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'Nashville Comes to Maine' - But Not Just for Entertainment
06/14/2013   Reported By: Tom Porter

Two Nashville songwriters are touring Maine over the next few days. They're not here to support albums, or even singles. They're here on another mission. Tom Porter has more.

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"We think it's a unique opportunity to give the consumer a chance to see behind the curtain, to learn about the songwriting process, and get an understanding that a lot of the music they hear on the radio is not written by the artist performing it," says Dan Spears, vice president of industry relations at the music licensing group BMI, which tries to ensure that songwriters are adequately compensated when their music is performed.

Spears organized the songwriter tour, which features Nashville-based Jeff Cohen (right) and Dylan Altman.

"Jeff and Dylan are both very accomplished national songwriters," Spears says. "They've had number one hits. They've also written pop songs for Evan and Jaron, they've had music that's been placed in television, in movies. So they really kind of represent all aspects of songwriting."

dylan_banner_lines"Postcards from Paris" - a hit last year for chart-topping country music outfit The Band Perry - was co-written by Jeff Cohen. And Dylan Altman (left) is credited for "Take a Little Ride," a hit for double platinum-winning country singer Jason Aldean.

While the artists who perform these songs benefit from a host of revenue sources, in many cases the songwriters' sole income comes from the licensing fees that BMI, and its competitor ASCAP, collect. BMI takes in license fees on behalf of more than 600,000 affiliated songwriters, composers and music publishers, and distributes them as royalties.

Under federal law, licensing fees can be collected not only for live performances, but for pre-recorded music played in public as well. So it's not just radio and television stations that pay licensing fees, but bars, restaurants, hotels, and even hair salons and retail outlets.

With certain exemptions for smaller properties, they're all liable. Greg Dugal, executive director of the Maine Innkeepers Association, says most of his members who are supposed to pay licensing fees, do. But there are some who hold out.

"Some people just don't know about it and they've never been called on it so they just don't participate like they should. And there are other people as well who feel that it's not an appropriate use of their funds," Dugal says.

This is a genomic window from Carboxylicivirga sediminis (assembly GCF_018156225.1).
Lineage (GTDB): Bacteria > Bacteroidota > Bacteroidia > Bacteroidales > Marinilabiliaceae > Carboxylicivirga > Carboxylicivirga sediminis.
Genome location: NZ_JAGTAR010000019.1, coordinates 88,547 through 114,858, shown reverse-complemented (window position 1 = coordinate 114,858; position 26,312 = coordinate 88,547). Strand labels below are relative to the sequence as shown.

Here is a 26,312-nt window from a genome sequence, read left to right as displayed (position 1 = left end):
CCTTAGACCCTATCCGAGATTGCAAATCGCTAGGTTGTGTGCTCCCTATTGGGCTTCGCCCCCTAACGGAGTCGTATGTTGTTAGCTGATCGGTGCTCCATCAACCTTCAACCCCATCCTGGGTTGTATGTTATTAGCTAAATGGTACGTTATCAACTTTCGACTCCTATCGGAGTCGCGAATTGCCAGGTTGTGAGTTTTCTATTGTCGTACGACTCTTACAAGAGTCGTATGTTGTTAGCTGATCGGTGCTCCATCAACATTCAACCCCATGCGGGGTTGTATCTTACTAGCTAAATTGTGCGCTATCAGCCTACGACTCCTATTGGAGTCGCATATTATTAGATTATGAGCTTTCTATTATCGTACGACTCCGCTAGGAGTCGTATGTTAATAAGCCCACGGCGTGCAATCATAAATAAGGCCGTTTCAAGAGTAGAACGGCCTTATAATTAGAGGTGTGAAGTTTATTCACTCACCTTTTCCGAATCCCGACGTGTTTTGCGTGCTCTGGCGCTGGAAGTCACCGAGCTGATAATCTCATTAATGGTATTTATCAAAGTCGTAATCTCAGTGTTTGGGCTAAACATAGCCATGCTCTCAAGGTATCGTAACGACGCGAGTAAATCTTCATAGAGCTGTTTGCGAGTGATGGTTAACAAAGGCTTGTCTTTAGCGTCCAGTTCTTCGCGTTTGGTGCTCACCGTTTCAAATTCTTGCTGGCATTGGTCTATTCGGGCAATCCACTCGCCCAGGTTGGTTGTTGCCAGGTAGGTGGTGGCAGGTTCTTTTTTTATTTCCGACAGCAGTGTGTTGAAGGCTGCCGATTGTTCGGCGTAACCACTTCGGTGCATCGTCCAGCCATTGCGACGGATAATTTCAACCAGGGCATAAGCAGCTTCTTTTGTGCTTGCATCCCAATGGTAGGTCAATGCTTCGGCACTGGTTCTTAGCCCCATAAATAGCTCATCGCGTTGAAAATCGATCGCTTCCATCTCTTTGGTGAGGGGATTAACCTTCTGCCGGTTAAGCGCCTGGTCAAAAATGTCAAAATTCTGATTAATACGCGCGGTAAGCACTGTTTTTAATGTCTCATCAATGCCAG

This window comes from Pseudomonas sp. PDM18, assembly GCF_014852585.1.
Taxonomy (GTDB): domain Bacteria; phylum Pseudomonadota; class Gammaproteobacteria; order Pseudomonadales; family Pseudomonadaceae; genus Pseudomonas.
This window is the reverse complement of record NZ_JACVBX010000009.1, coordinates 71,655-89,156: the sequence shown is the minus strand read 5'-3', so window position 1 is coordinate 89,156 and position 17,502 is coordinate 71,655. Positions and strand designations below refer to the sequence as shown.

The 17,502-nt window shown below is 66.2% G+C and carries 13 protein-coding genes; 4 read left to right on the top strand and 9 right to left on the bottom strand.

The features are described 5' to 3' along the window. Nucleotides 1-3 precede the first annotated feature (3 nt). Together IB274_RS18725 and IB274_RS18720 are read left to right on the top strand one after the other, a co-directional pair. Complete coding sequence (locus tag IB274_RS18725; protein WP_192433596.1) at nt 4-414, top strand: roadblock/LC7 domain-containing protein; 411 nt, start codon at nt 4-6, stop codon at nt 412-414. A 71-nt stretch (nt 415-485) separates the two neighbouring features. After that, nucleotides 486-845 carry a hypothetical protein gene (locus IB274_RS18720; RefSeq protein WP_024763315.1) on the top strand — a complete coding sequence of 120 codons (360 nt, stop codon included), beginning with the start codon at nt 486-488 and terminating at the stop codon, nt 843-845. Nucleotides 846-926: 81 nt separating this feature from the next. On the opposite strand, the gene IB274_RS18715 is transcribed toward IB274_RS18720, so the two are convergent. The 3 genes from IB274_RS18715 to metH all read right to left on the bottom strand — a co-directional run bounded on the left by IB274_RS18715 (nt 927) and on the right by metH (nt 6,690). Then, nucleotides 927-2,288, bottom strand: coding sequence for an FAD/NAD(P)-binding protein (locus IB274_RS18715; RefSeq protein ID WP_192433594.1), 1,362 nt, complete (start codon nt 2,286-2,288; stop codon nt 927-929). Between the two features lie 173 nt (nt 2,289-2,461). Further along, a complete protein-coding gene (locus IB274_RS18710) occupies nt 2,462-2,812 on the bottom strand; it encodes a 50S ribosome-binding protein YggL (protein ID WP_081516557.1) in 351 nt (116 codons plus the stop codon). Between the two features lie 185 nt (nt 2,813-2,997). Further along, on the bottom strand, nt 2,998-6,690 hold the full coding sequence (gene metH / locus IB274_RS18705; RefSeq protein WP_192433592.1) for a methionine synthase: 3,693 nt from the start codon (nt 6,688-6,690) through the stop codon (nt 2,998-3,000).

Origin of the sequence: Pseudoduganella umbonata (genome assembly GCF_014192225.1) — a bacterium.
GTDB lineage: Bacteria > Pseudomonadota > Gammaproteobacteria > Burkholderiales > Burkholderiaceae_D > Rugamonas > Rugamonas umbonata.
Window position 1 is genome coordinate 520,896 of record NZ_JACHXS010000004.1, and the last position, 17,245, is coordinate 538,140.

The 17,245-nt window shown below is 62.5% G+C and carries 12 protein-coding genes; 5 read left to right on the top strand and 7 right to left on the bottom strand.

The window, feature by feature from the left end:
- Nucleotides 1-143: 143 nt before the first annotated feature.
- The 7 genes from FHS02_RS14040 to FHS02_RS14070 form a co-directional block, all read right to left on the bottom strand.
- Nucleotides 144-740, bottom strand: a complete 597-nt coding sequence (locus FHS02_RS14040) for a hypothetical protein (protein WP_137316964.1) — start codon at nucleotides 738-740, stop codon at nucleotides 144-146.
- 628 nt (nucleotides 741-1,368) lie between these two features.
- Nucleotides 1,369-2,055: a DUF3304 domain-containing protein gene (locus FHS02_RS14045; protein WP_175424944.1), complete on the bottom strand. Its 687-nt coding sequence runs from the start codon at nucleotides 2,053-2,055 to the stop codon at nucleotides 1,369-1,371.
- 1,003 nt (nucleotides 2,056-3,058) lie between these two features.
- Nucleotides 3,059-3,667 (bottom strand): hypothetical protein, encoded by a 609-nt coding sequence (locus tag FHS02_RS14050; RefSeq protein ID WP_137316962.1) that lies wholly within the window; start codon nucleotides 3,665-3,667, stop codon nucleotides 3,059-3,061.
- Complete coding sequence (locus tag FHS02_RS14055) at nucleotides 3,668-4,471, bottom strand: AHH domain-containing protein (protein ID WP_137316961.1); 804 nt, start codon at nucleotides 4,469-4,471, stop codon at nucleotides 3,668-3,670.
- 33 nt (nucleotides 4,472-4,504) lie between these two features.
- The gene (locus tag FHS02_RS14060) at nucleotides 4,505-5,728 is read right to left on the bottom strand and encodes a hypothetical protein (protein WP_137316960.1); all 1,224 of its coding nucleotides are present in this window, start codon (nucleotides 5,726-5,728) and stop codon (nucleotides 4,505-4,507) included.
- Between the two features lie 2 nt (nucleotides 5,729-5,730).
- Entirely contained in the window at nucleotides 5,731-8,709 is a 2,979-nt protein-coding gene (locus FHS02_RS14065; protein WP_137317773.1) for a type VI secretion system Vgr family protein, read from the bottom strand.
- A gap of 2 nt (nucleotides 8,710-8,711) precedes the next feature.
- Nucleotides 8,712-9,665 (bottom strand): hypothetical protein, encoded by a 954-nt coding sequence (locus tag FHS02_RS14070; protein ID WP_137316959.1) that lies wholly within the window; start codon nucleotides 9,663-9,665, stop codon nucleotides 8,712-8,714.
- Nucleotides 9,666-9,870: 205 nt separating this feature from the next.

Maine Innkeepers is one of the sponsors of the BMI songwriter tour, billed as "Nashville Comes to Maine." Dugal says one of the reasons the association is getting behind the event is to make its members aware of the issue and to show them why it's important.

The Maine Restaurant Association is also sponsoring the event for the same reason. The group's Dick Grotton says restaurant owners should understand that music licensing fees should be treated the same as any other required operating expense.

"They have a health license, they have a liquor license, they have a marine seafood dealers license to sell certain food products," Grotton says. "They need a music license as well that authorizes them to play music that legally belongs to someone else."

For Jennifer Fox, the co-owner of Andy's Old Port Pub on the waterfront in Portland, live music is important. The pub offers live acts every night, and in the daytime, pipes background music through a Time Warner cable channel.

"We play blues during the day - unless it's kind of a downbeat day - then we do oldies and sometimes we'll do swing, or even jazz," Fox says. "But generally we're on blues during the day."

She and her husband pay nearly $200 to the cable company, which includes the music license fee. Fox says they also pay about another $1,000 a year to BMI and ASCAP, to cover the pub's live performances.

It's a hefty expense for a small business, says Fox, but a worthwhile one, "because we do believe in it. I mean we do believe that artists have a right to get compensated for their work."

Meanwhile, BMI this week filed suit against Pandora, after the online radio company refused to pay BMI a higher license fee. BMI argues the increase is warranted, because it reflects the explosive growth of the Internet music streaming marketplace.

Learn more about the "Nashville Comes to Maine" event, which includes a songwriters workshop.



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